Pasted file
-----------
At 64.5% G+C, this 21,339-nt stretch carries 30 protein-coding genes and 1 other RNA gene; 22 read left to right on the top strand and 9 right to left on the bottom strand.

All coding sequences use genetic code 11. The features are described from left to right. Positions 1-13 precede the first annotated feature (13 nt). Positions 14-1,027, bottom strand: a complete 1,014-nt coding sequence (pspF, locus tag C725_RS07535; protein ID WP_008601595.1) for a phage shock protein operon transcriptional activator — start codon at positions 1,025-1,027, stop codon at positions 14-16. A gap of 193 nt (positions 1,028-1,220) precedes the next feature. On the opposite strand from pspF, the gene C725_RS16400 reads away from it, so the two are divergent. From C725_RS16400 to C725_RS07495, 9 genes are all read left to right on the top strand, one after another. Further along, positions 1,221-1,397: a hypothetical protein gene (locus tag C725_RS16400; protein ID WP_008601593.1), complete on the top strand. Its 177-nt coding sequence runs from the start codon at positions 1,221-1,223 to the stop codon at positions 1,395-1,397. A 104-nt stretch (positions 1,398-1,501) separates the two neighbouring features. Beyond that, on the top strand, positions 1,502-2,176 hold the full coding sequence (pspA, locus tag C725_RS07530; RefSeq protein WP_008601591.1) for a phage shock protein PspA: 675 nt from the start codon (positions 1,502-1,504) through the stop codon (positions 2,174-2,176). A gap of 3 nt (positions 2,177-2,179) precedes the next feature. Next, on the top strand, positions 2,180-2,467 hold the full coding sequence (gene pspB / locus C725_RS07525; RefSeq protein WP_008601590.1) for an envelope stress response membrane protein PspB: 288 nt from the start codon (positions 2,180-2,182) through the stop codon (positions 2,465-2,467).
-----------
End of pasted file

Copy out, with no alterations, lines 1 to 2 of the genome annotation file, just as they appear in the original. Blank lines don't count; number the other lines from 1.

At 64.5% G+C, this 21,339-nt stretch carries 30 protein-coding genes and 1 other RNA gene; 22 read left to right on the top strand and 9 right to left on the bottom strand.

All coding sequences use genetic code 11. The features are described from left to right. Positions 1-13 precede the first annotated feature (13 nt). Positions 14-1,027, bottom strand: a complete 1,014-nt coding sequence (pspF, locus tag C725_RS07535; protein ID WP_008601595.1) for a phage shock protein operon transcriptional activator — start codon at positions 1,025-1,027, stop codon at positions 14-16. A gap of 193 nt (positions 1,028-1,220) precedes the next feature. On the opposite strand from pspF, the gene C725_RS16400 reads away from it, so the two are divergent. From C725_RS16400 to C725_RS07495, 9 genes are all read left to right on the top strand, one after another. Further along, positions 1,221-1,397: a hypothetical protein gene (locus tag C725_RS16400; protein ID WP_008601593.1), complete on the top strand. Its 177-nt coding sequence runs from the start codon at positions 1,221-1,223 to the stop codon at positions 1,395-1,397. A 104-nt stretch (positions 1,398-1,501) separates the two neighbouring features. Beyond that, on the top strand, positions 1,502-2,176 hold the full coding sequence (pspA, locus tag C725_RS07530; RefSeq protein WP_008601591.1) for a phage shock protein PspA: 675 nt from the start codon (positions 1,502-1,504) through the stop codon (positions 2,174-2,176). A gap of 3 nt (positions 2,177-2,179) precedes the next feature. Next, on the top strand, positions 2,180-2,467 hold the full coding sequence (gene pspB / locus C725_RS07525; RefSeq protein WP_008601590.1) for an envelope stress response membrane protein PspB: 288 nt from the start codon (positions 2,180-2,182) through the stop codon (positions 2,465-2,467).